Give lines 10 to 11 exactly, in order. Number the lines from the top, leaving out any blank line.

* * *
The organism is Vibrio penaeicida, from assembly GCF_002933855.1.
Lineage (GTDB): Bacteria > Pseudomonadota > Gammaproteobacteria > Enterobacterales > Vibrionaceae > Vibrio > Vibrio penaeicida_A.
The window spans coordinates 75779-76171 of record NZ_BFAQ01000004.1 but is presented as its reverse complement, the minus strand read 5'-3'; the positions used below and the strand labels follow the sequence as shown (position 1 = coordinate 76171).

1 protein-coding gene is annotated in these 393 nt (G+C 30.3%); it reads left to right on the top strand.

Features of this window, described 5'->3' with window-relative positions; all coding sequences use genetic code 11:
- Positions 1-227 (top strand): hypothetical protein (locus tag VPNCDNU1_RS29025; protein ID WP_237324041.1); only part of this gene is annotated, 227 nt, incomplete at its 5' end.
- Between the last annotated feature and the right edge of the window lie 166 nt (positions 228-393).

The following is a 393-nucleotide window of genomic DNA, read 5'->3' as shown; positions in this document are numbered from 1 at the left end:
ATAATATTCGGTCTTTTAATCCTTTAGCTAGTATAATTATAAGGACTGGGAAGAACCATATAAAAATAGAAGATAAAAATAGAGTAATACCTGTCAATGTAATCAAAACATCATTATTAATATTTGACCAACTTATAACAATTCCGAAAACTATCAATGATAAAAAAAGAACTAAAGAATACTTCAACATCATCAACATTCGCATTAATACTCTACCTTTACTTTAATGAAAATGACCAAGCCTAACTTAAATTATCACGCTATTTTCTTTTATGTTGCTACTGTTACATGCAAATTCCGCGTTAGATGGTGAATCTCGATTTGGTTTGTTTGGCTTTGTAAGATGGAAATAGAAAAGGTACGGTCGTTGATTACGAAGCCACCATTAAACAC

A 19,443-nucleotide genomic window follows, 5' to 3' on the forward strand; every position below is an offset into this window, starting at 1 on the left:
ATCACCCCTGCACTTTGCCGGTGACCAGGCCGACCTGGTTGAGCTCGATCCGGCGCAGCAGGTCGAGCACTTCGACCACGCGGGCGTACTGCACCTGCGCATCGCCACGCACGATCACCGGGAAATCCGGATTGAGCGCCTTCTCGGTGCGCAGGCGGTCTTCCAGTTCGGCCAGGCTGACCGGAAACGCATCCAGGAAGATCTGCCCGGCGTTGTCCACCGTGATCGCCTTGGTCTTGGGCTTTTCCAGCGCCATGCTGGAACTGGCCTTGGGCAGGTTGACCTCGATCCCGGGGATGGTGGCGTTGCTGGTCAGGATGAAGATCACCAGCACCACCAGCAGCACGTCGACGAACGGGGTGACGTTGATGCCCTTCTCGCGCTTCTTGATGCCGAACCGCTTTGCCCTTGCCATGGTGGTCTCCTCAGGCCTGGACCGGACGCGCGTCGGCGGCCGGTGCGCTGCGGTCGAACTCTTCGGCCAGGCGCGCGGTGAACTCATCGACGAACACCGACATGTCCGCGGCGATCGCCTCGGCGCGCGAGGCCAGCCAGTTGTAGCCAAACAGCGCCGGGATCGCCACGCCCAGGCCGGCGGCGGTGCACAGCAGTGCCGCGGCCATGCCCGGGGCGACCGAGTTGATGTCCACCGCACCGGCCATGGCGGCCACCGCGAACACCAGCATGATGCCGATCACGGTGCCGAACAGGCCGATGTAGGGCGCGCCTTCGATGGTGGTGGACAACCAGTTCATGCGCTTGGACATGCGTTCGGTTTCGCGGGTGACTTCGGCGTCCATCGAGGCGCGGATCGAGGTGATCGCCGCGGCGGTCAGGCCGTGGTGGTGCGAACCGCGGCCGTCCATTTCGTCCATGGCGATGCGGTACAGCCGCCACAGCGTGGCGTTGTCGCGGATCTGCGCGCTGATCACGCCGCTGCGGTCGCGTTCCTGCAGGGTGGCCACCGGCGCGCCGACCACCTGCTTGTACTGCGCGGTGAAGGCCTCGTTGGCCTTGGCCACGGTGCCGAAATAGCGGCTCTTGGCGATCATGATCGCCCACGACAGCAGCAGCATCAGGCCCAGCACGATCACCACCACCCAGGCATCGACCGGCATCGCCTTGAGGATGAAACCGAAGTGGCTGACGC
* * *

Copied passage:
A 19,443-nucleotide genomic window follows, 5' to 3' on the forward strand; every position below is an offset into this window, starting at 1 on the left:
ATCACCCCTGCACTTTGCCGGTGACCAGGCCGACCTGGTTGAGCTCGATCCGGCGCAGCAGGTCGAGCACTTCGACCACGCGGGCGTACTGCACCTGCGCATCGCCACGCACGATCACCGGGAAATCCGGATTGAGCGCCTTCTCGGTGCGCAGGCGGTCTTCCAGTTCGGCCAGGCTGACCGGAAACGCATCCAGGAAGATCTGCCCGGCGTTGTCCACCGTGATCGCCTTGGTCTTGGGCTTTTCCAGCGCCATGCTGGAACTGGCCTTGGGCAGGTTGACCTCGATCCCGGGGATGGTGGCGTTGCTGGTCAGGATGAAGATCACCAGCACCACCAGCAGCACGTCGACGAACGGGGTGACGTTGATGCCCTTCTCGCGCTTCTTGATGCCGAACCGCTTTGCCCTTGCCATGGTGGTCTCCTCAGGCCTGGACCGGACGCGCGTCGGCGGCCGGTGCGCTGCGGTCGAACTCTTCGGCCAGGCGCGCGGTGAACTCATCGACGAACACCGACATGTCCGCGGCGATCGCCTCGGCGCGCGAGGCCAGCCAGTTGTAGCCAAACAGCGCCGGGATCGCCACGCCCAGGCCGGCGGCGGTGCACAGCAGTGCCGCGGCCATGCCCGGGGCGACCGAGTTGATGTCCACCGCACCGGCCATGGCGGCCACCGCGAACACCAGCATGATGCCGATCACGGTGCCGAACAGGCCGATGTAGGGCGCGCCTTCGATGGTGGTGGACAACCAGTTCATGCGCTTGGACATGCGTTCGGTTTCGCGGGTGACTTCGGCGTCCATCGAGGCGCGGATCGAGGTGATCGCCGCGGCGGTCAGGCCGTGGTGGTGCGAACCGCGGCCGTCCATTTCGTCCATGGCGATGCGGTACAGCCGCCACAGCGTGGCGTTGTCGCGGATCTGCGCGCTGATCACGCCGCTGCGGTCGCGTTCCTGCAGGGTGGCCACCGGCGCGCCGACCACCTGCTTGTACTGCGCGGTGAAGGCCTCGTTGGCCTTGGCCACGGTGCCGAAATAGCGGCTCTTGGCGATCATGATCGCCCACGACAGCAGCAGCATCAGGCCCAGCACGATCACCACCACCCAGGCATCGACCGGCATCGCCTTGAGGATGAAACCGAAGTGGCTGACGC